After seeing Wanderlust, I was exhausted and teary. Happily, it wasn’t a maudlin factory of crying jags, like some of last year’s Oscar bait. No: I just hadn’t laughed as hard at the movies since Bridesmaids. While not nearly as surprising nor as carefully and smartly written as Bridesmaids (which was deservedly nominated for an Oscar for Best Screenplay), Wanderlust does something similar: it mines the recession’s soul-crushingness for cathartic humor. And it gives Paul Rudd yet another opportunity to prove his meddle as the best comedic leading man working in Hollywood today. Reteaming with David Wain, with whom he did Wet Hot American Summer and Role Models, Rudd leads a mostly wonderful ensemble that laser-pointedly satirizes New York City real estate, HBO’s programming, Atlanta’s suburban sprawl and ennui, and the eccentricities of modern day hippies.
Rudd plays George and Jennifer Anniston plays his wife Linda, and they are a yuppie Manhattan couple who, as the movie opens, are buying a tiny apartment in the West Village. It’s a tiny studio but their real estate agent (Linda Lavin) convinces them that it’s a “micro loft.” And they convince themselves they can afford it, since Linda is convinced she’s going to sell HBO her documentary about penguins with testicular cancer. Just as her meeting at HBO goes terribly awry, the financial services company where George works is shut down by the SEC. George and Linda are then forced to move to Atlanta, where George’s horrifying boar of a brother Rick (Ken Marino, who co-wrote the screenplay) has offered him a job at his successful porta potty company. On the way to Atlanta, George and Linda end up spending the night at a bed-and-breakfast run out of a hippie commune called Elysium Fields, where the pot is stellar, the residents are spacey, and the love is free. When Rick’s racist humor, searing arrogance, and McMansion lifestyle get too much, George and Linda, broke and with nowhere to go, decide to try living at Elysium Fields.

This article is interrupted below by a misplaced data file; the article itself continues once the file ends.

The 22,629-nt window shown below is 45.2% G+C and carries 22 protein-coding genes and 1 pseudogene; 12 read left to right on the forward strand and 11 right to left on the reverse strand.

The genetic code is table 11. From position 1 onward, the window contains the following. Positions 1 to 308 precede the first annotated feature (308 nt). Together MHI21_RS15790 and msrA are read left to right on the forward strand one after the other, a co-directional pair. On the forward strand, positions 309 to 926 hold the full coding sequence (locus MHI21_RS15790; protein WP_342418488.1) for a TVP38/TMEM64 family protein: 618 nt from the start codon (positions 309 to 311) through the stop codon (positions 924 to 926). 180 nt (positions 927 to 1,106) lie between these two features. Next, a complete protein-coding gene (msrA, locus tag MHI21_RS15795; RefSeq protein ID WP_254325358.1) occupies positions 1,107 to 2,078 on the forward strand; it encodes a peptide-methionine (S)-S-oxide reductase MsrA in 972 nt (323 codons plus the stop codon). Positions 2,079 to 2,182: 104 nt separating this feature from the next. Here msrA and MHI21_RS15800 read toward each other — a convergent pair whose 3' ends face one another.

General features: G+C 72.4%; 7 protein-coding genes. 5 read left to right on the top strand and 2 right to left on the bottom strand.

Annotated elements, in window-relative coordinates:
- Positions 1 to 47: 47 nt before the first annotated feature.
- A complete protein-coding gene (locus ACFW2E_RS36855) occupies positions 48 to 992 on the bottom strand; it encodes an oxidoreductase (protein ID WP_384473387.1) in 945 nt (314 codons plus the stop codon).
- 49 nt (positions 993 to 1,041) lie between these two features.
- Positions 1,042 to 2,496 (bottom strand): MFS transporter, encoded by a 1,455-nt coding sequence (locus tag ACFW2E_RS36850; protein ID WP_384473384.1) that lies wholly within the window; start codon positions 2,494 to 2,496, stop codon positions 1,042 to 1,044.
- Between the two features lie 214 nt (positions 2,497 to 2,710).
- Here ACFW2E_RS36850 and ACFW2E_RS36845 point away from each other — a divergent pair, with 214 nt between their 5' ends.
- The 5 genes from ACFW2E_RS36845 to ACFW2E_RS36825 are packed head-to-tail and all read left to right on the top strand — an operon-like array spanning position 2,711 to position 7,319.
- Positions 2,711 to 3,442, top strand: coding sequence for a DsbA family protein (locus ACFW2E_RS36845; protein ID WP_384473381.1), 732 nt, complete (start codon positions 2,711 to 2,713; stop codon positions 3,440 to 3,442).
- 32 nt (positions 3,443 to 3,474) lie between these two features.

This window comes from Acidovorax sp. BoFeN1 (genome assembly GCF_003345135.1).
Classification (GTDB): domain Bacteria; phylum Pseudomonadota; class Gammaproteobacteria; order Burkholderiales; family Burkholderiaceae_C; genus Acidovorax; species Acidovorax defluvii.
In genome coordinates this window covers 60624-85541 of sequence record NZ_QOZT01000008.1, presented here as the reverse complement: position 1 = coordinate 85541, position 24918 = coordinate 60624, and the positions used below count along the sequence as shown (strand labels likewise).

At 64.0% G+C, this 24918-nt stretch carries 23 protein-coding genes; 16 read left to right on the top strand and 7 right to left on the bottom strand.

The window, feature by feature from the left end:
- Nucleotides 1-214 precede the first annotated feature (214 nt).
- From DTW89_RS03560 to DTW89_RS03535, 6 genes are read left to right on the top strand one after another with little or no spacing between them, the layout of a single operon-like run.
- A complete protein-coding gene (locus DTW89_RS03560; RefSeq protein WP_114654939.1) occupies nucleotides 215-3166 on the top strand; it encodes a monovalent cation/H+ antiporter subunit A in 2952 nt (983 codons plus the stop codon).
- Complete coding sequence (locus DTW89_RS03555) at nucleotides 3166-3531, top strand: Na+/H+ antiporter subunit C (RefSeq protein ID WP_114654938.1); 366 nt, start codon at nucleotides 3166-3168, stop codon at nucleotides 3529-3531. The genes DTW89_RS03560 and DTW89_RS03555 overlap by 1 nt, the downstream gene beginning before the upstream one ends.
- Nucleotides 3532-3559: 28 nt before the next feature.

That the lifestyle of the commune – or rather “intentional living” – isn’t going to work out for George and Linda is pretty obvious from the beginning. And it’s also obvious that the hippies’ default leader Seth (Justin Theroux) is up to no good. There’s always a snake in the Garden of Eden, and there’s never been a movie made about hippies that isn’t intent on picking apart their idealism and reifying the standard American consumerist lifestyle. And aside from Taking Woodstock, it’s the rare movie about hippies that admits how gay that community was and is; that the free love in Wanderlust doesn’t even hint at bisexuality is pretty lame and very cowardly. But Wain and Marino don’t want Wanderlust to break ground or make point, and certainly not a political. They just want you to laugh.
Rudd is usually best as the straight man playing off someone or something wacky or exasperating – he delivers sarcasm better than anyone – but in Wanderlust he has several scenes in which he gets to be insane. One, in which he’s psyching himself up for some free love, is, well, epic. Anniston, who is a pretty great comic actress, is fine and earns some good laughs, but her role isn’t as meaty as Rudd’s. Alan Alda, as Elysian’s grandpa, is similarly underused, though it’s always nice to see him on screen. Anniston’s current boyfriend, Justin Theroux is a sly, sexy foil, though I felt he was more of a device than a character – as was Elysian’s goddess, Eva, who Malin Ackerman phoned in. Ken Marino and Michael Watkins, who plays Rick’s heavily sedated wife, steal their scenes from Rudd and Anniston; their vicious parody of Stepford suburbia is nothing new, but it’s still wonderful to behold.
Directed by David Wain
Written by David Wain and Ken Marino
Starring Paul Rudd, Jennifer Anniston, and Justin Theroux
At your local multiplex